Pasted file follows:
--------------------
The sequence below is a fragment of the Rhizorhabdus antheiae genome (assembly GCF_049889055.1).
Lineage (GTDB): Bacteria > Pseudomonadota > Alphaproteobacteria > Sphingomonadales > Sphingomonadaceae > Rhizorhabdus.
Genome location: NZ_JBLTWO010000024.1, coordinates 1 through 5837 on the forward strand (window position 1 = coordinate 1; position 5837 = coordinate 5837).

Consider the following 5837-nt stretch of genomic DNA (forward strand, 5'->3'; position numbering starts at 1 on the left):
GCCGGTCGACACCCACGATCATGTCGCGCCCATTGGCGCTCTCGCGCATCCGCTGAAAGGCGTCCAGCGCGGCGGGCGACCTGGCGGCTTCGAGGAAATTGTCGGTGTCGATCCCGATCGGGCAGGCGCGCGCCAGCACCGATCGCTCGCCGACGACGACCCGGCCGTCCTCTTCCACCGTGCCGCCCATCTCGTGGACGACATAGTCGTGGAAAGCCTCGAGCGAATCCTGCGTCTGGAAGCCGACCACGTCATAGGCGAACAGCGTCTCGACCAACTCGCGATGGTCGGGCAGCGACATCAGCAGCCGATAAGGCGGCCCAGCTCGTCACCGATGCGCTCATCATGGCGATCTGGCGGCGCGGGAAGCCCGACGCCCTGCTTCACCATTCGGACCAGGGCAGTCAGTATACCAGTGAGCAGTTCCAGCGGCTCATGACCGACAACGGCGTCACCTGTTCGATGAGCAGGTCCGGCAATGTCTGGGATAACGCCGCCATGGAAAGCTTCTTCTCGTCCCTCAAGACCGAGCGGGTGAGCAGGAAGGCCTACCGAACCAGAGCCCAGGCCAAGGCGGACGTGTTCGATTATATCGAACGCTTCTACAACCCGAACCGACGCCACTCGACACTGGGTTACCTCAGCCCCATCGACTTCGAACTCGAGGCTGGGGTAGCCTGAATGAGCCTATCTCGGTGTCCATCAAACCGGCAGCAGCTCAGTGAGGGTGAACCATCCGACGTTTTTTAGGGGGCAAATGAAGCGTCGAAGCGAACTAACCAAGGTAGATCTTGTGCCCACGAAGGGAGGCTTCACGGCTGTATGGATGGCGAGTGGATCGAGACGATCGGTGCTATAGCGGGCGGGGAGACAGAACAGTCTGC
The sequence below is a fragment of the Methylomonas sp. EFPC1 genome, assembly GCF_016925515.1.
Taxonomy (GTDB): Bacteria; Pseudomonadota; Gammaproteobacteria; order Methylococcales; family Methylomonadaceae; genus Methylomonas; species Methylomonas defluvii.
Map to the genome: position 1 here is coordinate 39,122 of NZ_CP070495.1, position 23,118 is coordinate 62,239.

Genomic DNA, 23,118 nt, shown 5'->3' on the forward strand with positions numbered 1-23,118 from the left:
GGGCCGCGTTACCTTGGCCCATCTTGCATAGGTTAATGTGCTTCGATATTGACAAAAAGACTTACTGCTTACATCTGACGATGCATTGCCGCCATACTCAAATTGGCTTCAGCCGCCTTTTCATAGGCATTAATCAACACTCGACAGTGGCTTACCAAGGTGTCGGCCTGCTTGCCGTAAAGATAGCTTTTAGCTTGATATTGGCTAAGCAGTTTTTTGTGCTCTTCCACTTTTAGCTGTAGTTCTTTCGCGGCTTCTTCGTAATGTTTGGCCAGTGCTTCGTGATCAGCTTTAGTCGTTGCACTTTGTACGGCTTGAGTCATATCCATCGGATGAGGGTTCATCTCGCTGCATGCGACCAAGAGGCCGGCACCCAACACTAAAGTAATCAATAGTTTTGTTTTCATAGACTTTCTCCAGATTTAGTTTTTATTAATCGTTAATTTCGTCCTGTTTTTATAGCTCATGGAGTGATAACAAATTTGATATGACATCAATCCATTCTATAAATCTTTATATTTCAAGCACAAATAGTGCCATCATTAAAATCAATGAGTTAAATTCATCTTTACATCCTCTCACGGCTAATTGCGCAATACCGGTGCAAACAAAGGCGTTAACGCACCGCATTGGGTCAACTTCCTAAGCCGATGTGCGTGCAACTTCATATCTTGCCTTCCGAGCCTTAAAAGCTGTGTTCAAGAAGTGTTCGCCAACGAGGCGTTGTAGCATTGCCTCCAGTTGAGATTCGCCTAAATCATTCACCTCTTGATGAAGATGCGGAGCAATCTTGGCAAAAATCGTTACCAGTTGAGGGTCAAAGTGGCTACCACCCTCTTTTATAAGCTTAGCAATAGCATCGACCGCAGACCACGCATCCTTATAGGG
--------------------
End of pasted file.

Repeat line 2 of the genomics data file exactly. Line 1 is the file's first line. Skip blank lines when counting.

Lineage (GTDB): Bacteria > Pseudomonadota > Alphaproteobacteria > Sphingomonadales > Sphingomonadaceae > Rhizorhabdus.